Finally, insofar as the issue of Little's guilt is concerned, we fail to see any prejudicial materiality in the disputed portion of Rogers' testimony. As already discussed, Little became a participant in the attempted armed robbery when he armed Rogers, sent Rogers and his colleague into the paint store for the purpose of robbing it, and began to carry out his own role as armed lookout. Indeed, unless police arrived on the scene, there was nothing further for Little to do to complete his self-assigned role in the armed robbery. Moreover, regardless of whether Rogers threatened Bono, it is clear that Rogers did not enter the store with a gun in his belt for the purpose of buying blue paint. As Rogers stood talking to Miss Mitchell, his situation was not unlike that covered by subparagraph (B) of section 14:27 which provides that "lying in wait with a dangerous weapon with the intent to commit a crime ... shall be sufficient to constitute an attempt to commit the offense intended."Little's final argument, advanced only in his pro se brief and not in the brief of his assigned counsel, is that his sentence of twenty-five years without benefit of parole, probation or suspension of sentence is excessive and in violation of the Cruel and Unusual Punishment clause of the Eighth Amendment. The district court, following the teachings of Solem v. Helm, 463 U.S. 277, 290-92, 103 S.Ct. 3001, 3009-11, 77 L.Ed.2d 637 (1983), as this Court also has done, Passman v. Blackburn, 797 F.2d 1335, 1350-51 (5th Cir.1986),cert. denied, --- U.S. ----, 107 S.Ct. 1609, 94 L.Ed.2d 794 (1987), exhaustively reviewed the appropriate criteria for determining constitutionality and correctly rejected Little's argument. We see no need to do more than summarize what already has been said by the court below.


The maximum sentence for armed robbery in Louisiana is ninety-nine years without benefit of parole, probation or suspension of sentence. West's La.Rev.Stat.Ann. Sec. 14:64. The maximum term for attempted armed robbery is directly related thereto, it being one-half of the longest term of imprisonment for the consummated crime, i.e., 49.5 years without benefit of parole, probation or suspension of sentence. Id. Sec. 14:27(D)(3). As this Court did in Passman v. Blackburn, supra, the district court examined Louisiana statutes covering a number of other violent crimes, e.g., id. Sec. 14:30(C) (first degree murder); id. Sec. 14:44 (aggravated kidnapping); id. Sec. 14:42(C) (aggravated rape), and found the maximum sentence for armed robbery to be consonant with the maximum sentences for the other crimes examined.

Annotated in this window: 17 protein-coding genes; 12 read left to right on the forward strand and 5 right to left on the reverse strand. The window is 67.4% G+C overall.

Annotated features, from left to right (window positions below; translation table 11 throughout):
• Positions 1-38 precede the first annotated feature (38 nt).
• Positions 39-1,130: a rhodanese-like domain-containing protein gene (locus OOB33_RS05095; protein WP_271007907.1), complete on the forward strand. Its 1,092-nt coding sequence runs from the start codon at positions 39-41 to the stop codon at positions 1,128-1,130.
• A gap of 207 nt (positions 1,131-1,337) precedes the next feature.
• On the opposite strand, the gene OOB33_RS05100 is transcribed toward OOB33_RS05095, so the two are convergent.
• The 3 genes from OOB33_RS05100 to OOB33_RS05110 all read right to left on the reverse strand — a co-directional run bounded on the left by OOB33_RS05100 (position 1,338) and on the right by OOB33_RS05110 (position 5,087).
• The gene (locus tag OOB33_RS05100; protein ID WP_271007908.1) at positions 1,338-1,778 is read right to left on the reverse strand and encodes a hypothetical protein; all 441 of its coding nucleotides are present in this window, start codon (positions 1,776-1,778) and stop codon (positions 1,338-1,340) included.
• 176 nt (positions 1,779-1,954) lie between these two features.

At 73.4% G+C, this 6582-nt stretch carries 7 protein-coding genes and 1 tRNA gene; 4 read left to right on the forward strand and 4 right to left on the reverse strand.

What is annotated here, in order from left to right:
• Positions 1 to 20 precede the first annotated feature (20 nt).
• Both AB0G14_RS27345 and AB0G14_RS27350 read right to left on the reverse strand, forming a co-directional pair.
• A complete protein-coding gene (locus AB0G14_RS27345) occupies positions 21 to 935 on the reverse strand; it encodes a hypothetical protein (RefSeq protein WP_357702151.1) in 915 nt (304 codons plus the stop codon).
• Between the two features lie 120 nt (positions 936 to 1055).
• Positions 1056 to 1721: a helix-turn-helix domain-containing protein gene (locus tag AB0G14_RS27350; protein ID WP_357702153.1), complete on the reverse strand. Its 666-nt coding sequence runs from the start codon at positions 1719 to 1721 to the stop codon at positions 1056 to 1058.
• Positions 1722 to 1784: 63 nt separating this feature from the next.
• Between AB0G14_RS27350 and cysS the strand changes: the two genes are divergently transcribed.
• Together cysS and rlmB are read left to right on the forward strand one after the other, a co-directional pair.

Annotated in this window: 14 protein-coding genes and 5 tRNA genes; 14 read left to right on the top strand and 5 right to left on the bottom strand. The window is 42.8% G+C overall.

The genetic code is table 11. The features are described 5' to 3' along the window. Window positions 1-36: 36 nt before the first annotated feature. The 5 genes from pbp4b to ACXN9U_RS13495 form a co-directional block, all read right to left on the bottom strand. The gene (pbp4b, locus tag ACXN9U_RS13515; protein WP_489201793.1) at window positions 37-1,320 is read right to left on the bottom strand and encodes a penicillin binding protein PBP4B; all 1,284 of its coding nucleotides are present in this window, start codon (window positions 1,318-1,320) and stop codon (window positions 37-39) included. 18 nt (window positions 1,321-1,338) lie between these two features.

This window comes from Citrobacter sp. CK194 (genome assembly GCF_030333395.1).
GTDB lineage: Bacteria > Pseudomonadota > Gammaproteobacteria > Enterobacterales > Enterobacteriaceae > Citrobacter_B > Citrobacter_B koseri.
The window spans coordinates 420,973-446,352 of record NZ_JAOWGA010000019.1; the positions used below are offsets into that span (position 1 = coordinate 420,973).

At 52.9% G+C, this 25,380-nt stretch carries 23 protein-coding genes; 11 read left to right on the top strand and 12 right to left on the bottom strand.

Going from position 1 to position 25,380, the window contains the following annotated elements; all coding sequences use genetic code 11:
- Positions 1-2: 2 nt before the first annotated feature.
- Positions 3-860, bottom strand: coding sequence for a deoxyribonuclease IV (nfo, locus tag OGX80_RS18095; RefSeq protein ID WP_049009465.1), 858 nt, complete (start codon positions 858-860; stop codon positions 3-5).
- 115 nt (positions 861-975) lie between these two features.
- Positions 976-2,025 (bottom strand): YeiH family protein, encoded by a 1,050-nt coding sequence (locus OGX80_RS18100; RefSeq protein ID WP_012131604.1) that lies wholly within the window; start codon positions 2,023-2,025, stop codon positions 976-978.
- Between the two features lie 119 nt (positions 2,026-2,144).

The district court also compared the Louisiana maximum penalty for armed robbery with the maximum penalties for similar offenses in Mississippi (Miss.Code Ann. Sec. 97-3-79); Texas (Tex.Penal Code Ann. Secs. 29.03 & 12.32); Alabama (Ala.Code Secs. 13A-8-41 & 13A-5-6); Arkansas (Ark.Code Ann. Sec. 5-12-103); Florida (Fla.Stat.Ann. Secs. 812.13(2)(a) & 775.082(3)(b)); Michigan (Mich.Comp.Laws Ann. Sec. 750.529); Tennessee (Tenn.Code Ann. Sec. 39-2-501) and Georgia (Ga.Code Ann. Sec. 16-8-41(b)). He found these statutes to be consistently onerous. Moreover, it is not unusual for States which have "attempt" statutes to make the penalty for attempt one-half that for the consummated crime. See, e.g., Idaho Code Sec. 18-306(1); Cal.Penal Code Sec. 664(1).


Little's sentence was only fifty percent of the maximum for attempted robbery. In view of Little's Fagan-like leadership of his juvenile colleagues, which almost resulted in two shootings, the district court did not err in holding that Little's sentence, only half of what Little could have received, did not constitute cruel and inhuman punishment. The judgment of the district court is




Circuit Judge of the Second Circuit, sitting by designation